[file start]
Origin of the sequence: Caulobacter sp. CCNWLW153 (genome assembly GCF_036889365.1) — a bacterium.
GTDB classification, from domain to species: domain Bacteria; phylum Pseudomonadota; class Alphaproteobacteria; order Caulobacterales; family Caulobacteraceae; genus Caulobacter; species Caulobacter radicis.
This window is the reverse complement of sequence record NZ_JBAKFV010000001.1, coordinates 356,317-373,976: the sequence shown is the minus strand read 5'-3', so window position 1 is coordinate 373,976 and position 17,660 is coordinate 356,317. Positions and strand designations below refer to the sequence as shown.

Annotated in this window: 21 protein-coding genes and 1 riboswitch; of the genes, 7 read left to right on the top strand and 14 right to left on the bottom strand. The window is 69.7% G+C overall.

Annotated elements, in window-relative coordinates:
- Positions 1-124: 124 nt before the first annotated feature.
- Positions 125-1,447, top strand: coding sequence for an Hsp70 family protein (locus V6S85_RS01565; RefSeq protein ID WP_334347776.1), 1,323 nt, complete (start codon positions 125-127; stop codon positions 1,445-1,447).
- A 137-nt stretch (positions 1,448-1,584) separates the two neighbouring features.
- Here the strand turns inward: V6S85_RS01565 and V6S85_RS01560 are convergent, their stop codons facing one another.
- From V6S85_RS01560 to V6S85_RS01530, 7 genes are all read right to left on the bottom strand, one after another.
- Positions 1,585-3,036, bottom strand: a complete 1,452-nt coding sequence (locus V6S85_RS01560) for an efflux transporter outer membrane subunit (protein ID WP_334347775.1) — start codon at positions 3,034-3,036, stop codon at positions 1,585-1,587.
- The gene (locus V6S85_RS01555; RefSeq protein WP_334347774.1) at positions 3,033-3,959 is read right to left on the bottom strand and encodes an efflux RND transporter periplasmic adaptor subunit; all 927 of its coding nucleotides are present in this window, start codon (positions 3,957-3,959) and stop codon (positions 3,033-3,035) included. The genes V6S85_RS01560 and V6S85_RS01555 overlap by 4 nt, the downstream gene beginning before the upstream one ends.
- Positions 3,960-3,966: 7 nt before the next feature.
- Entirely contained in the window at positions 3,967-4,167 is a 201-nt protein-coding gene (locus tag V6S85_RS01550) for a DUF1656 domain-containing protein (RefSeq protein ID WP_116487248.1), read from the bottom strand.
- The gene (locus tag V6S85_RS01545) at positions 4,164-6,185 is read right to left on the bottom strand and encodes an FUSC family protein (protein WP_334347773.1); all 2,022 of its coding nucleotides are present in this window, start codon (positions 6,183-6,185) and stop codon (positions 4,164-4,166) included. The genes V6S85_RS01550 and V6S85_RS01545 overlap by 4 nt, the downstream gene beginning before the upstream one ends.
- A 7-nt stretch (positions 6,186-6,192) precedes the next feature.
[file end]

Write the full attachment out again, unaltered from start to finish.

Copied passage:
Origin of the sequence: Caulobacter sp. CCNWLW153 (genome assembly GCF_036889365.1) — a bacterium.
GTDB classification, from domain to species: domain Bacteria; phylum Pseudomonadota; class Alphaproteobacteria; order Caulobacterales; family Caulobacteraceae; genus Caulobacter; species Caulobacter radicis.
This window is the reverse complement of sequence record NZ_JBAKFV010000001.1, coordinates 356,317-373,976: the sequence shown is the minus strand read 5'-3', so window position 1 is coordinate 373,976 and position 17,660 is coordinate 356,317. Positions and strand designations below refer to the sequence as shown.

Annotated in this window: 21 protein-coding genes and 1 riboswitch; of the genes, 7 read left to right on the top strand and 14 right to left on the bottom strand. The window is 69.7% G+C overall.

Annotated elements, in window-relative coordinates:
- Positions 1-124: 124 nt before the first annotated feature.
- Positions 125-1,447, top strand: coding sequence for an Hsp70 family protein (locus V6S85_RS01565; RefSeq protein ID WP_334347776.1), 1,323 nt, complete (start codon positions 125-127; stop codon positions 1,445-1,447).
- A 137-nt stretch (positions 1,448-1,584) separates the two neighbouring features.
- Here the strand turns inward: V6S85_RS01565 and V6S85_RS01560 are convergent, their stop codons facing one another.
- From V6S85_RS01560 to V6S85_RS01530, 7 genes are all read right to left on the bottom strand, one after another.
- Positions 1,585-3,036, bottom strand: a complete 1,452-nt coding sequence (locus V6S85_RS01560) for an efflux transporter outer membrane subunit (protein ID WP_334347775.1) — start codon at positions 3,034-3,036, stop codon at positions 1,585-1,587.
- The gene (locus V6S85_RS01555; RefSeq protein WP_334347774.1) at positions 3,033-3,959 is read right to left on the bottom strand and encodes an efflux RND transporter periplasmic adaptor subunit; all 927 of its coding nucleotides are present in this window, start codon (positions 3,957-3,959) and stop codon (positions 3,033-3,035) included. The genes V6S85_RS01560 and V6S85_RS01555 overlap by 4 nt, the downstream gene beginning before the upstream one ends.
- Positions 3,960-3,966: 7 nt before the next feature.
- Entirely contained in the window at positions 3,967-4,167 is a 201-nt protein-coding gene (locus tag V6S85_RS01550) for a DUF1656 domain-containing protein (RefSeq protein ID WP_116487248.1), read from the bottom strand.
- The gene (locus tag V6S85_RS01545) at positions 4,164-6,185 is read right to left on the bottom strand and encodes an FUSC family protein (protein WP_334347773.1); all 2,022 of its coding nucleotides are present in this window, start codon (positions 6,183-6,185) and stop codon (positions 4,164-4,166) included. The genes V6S85_RS01550 and V6S85_RS01545 overlap by 4 nt, the downstream gene beginning before the upstream one ends.
- A 7-nt stretch (positions 6,186-6,192) precedes the next feature.